Suretyship Law and Legal Definition

Suretyship refers to a person's undertaking to fulfill the obligation of another toward a third person to protect his/her businesses against the possible dishonesty of their employees. A suretyship obligation must be in writing, and signed by the surety, but the writing need not express a consideration. A suretyship obligation is deemed to be unconditional unless a condition precedent is requisite to the liability of the surety.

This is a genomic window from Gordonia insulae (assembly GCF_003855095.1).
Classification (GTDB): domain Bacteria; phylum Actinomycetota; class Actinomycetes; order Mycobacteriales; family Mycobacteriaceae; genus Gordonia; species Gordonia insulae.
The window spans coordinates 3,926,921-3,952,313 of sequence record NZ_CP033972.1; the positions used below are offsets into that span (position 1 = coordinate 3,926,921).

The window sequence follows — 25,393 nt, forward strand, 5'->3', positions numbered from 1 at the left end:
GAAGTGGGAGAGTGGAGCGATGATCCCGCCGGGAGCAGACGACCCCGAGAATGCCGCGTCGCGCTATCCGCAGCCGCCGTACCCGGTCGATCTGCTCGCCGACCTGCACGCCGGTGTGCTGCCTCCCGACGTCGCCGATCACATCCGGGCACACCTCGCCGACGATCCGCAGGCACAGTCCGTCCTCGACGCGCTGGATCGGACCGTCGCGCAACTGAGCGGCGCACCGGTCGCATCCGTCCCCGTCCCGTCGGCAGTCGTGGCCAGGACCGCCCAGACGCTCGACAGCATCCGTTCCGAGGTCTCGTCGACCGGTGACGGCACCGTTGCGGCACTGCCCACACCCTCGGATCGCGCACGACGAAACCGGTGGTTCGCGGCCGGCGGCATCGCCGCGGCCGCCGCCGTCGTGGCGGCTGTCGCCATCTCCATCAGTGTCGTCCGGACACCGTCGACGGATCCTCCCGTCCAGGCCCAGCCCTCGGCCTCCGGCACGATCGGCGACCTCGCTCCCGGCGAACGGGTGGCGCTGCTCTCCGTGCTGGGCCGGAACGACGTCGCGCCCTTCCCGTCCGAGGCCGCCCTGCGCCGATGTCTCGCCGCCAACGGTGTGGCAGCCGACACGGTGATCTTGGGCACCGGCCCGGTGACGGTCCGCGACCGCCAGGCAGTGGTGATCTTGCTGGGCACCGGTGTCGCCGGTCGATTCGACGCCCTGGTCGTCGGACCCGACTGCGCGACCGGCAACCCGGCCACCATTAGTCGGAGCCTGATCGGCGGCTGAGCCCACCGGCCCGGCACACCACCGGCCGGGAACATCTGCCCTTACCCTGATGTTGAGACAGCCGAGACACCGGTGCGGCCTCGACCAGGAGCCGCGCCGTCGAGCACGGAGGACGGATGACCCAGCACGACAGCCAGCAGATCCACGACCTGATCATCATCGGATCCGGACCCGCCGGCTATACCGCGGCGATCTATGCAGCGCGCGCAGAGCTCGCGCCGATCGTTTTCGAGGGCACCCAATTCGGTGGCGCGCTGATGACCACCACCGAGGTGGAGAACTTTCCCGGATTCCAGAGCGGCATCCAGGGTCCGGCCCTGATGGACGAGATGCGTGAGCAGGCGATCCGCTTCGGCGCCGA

The following is an example of the state statute (California) explaining suretyship:

Cal Civ Code § 2787 states that a surety or guarantor is one who promises to answer for the debt, default, or miscarriage of another, or hypothecates property as security. Guaranties of collection and continuing guaranties are forms of suretyship obligations, and except in so far as necessary in order to give effect to provisions specially relating thereto, shall be subject to all provisions of law relating to suretyship in general. A letter of credit is not a form of suretyship obligation.